Listen to the conversation between Rosanna and Jan Garncarek.

 

From his eponymous design studio in Warsaw, Poland, Jan Garncarek creates objects that combine elegant pre-war aesthetics with a modern sensibility. Referring back to an era that was significant in Poland’s history of design, Garncarek cleverly avoids nostalgia or pastiche in his work – instead, he translates the refined sensibility of the pre-war aesthetic into new and pleasing forms.

“Poland has its own identity in terms of design – and its pre-war [design] identity was particularly strong,” notes Garncarek. In this era, between the 1920s and 40s, designers such as Józef Czajkowski and Wojciech Jastrzębowski worked to “create unique Polish designs based on Polish traditions – which was very successful during the 30s. But then the war came, and [the creative industries in Poland] significantly slowed down…”

Pared-back yet decadent, each design taps into the energy and elegance of this moment in time -when Modernism was gathering pace, and the Machine Age was just about to tip into the Atomic Age. Garncarek notes that during this time “design was very meticulous – in its details, its form, and how it was made. [Almost] everything was handcrafted, and so I am returning to this in my work -bringing handcrafted techniques back to life, using old methods of craftsmanship to make new designs.”

Each of the objects is made by hand – most often Garncarek’s own – yet an important element of the studio’s work is to learn from Poland’s specialist artisans and craftsmen. Sharing a lifetime of experience and expertise, the work with these craftsmen is vital, “because many of them are very old now, and so we are trying to learn as much as possible from them in order to develop and preserve these techniques in our studio in Warsaw.”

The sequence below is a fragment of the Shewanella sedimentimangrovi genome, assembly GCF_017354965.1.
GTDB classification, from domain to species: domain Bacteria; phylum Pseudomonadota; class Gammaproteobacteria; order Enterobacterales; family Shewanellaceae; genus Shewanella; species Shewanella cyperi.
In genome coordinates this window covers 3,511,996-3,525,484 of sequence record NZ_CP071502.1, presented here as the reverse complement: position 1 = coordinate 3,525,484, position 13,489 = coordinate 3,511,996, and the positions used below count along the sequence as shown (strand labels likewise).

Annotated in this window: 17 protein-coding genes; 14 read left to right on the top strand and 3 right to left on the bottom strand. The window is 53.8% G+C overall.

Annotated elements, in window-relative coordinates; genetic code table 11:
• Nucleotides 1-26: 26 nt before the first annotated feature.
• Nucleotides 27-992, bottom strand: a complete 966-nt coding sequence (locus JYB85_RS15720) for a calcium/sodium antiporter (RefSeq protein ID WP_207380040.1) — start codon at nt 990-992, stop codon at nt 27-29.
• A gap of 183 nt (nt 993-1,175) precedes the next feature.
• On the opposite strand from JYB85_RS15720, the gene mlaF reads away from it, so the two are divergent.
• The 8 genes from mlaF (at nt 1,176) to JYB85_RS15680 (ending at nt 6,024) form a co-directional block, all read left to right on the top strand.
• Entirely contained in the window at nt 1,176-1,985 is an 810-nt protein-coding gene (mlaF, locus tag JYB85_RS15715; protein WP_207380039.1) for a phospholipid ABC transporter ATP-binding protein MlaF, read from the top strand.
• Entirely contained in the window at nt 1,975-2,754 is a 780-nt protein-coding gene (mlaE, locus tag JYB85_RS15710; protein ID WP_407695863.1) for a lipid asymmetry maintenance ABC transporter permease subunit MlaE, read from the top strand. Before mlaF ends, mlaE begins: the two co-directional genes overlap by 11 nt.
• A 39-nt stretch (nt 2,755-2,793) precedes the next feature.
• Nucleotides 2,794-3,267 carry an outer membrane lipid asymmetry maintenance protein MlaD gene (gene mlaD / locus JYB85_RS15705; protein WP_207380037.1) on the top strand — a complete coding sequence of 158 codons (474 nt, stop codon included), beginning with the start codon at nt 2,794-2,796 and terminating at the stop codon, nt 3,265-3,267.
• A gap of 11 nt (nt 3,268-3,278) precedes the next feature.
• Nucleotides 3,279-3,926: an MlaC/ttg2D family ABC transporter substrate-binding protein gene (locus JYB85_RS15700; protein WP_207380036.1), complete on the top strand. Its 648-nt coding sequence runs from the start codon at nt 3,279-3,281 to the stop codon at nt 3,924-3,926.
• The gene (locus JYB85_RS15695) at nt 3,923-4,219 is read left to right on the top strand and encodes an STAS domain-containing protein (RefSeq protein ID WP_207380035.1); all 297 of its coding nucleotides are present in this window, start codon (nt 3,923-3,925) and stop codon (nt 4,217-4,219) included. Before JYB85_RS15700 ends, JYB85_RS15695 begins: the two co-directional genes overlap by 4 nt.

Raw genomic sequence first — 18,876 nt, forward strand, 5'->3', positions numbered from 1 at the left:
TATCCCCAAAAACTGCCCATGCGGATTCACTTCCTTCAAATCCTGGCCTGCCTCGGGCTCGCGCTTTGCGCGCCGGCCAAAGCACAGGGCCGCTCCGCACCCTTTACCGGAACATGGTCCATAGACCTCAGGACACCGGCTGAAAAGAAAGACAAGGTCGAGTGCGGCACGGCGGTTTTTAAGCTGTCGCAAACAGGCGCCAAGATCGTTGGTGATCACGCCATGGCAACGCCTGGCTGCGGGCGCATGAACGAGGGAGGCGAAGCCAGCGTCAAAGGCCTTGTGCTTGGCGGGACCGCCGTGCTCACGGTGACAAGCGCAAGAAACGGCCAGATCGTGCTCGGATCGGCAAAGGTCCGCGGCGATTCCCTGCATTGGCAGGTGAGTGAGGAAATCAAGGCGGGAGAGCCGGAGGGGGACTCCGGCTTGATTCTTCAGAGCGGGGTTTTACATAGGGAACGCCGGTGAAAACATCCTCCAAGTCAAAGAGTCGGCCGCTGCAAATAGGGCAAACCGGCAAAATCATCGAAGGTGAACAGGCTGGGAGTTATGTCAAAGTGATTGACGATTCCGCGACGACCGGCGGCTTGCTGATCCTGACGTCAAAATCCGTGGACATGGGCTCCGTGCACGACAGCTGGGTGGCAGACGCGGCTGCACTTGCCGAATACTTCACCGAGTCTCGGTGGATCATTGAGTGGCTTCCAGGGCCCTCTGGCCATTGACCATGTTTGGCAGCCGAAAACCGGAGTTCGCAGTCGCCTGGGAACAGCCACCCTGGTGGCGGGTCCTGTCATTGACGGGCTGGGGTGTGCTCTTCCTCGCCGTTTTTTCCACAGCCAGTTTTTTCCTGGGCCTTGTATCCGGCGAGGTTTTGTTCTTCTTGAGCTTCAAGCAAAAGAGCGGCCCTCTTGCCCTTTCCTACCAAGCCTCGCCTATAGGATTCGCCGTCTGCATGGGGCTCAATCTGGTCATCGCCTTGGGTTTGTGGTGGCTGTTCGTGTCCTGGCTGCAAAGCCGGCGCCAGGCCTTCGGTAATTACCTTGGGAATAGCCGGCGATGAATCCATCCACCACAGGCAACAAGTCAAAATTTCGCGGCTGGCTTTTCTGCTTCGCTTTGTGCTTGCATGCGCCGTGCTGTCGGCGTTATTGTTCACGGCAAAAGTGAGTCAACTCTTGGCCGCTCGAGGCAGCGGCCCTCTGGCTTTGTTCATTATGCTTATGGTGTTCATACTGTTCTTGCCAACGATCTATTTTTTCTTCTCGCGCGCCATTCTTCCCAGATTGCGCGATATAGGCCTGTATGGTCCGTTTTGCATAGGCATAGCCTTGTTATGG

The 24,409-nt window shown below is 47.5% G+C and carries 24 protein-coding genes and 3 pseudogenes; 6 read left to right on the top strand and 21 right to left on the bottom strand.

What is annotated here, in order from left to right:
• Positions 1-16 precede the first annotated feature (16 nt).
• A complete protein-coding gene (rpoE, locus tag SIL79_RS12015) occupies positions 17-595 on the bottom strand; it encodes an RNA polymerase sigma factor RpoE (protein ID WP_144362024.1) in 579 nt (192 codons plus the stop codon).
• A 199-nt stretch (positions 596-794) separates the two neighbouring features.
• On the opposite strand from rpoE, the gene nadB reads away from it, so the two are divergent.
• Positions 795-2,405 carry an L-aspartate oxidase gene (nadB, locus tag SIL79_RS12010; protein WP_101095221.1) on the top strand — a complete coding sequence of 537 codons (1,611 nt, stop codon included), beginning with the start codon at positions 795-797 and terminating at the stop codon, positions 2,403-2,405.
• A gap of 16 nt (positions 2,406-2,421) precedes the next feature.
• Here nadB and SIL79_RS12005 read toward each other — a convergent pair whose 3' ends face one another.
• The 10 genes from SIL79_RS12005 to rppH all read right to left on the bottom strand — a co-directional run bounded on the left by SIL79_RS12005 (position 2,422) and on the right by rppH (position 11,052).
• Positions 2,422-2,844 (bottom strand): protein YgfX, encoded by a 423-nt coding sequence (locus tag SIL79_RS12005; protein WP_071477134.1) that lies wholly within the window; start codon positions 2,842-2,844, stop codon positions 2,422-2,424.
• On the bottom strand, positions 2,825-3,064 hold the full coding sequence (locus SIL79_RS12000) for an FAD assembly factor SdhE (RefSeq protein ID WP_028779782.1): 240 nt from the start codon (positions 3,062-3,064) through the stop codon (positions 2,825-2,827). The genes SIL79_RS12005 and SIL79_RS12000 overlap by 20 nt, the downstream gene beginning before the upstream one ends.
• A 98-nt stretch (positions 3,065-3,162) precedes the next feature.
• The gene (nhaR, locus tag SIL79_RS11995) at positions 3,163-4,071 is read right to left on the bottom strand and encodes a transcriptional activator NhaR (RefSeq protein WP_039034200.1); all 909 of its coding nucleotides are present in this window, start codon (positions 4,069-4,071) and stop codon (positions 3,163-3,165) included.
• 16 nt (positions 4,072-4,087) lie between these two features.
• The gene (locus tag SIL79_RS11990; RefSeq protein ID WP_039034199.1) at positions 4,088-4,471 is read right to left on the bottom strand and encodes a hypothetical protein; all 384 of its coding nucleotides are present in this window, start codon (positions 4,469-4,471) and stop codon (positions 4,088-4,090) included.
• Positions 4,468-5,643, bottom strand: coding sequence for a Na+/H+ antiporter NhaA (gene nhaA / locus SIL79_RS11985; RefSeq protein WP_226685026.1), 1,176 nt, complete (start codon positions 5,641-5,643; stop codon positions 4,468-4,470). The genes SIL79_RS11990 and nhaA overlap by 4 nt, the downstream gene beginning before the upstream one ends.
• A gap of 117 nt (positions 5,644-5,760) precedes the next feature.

Brass is one material that Garncarek continues to study, learning old techniques and methods for handling and manipulating this metal – the gold-toned alloy of copper and zinc. Plentiful throughout the designer’s oeuvre, brass has an innate sense of luxury and lustre. “It is very plastic, so it gives a lot of possibilities. It’s easy to work with, and it’s very nice to create various shapes in this material. Thanks to this, we can easily show different geometries and shapes in brass.”

The Metropolis Lamp exemplifies Garncarek’s ability and affinity for brass; curved, spherical elements are crafted using the highly-complex process of metal spinning to give a thin, smooth silhouette and a subtle dappled effect. Like a sun eclipsed high above the city skyline, ambient light spreads across the curved brass surface, accentuating its form with a warm, celestial glow. The levity and texture of the curved dishes are contrasted with a solid brass base that has a heavy, symmetrical, mechanical feel. Inspired by the 1927 sci-fi film of the same name – Fritz Lang’s ‘Metropolis’ – the design recalls the architecture of the 20s and 30s, as well as the atmosphere of this pioneering piece of cinema. As a designer and maker, Garncarek notes that he was, “Always fascinated by the possibilities of brass, and so I designed The Metropolis lamp to mix the various technologies and methods together in one piece.”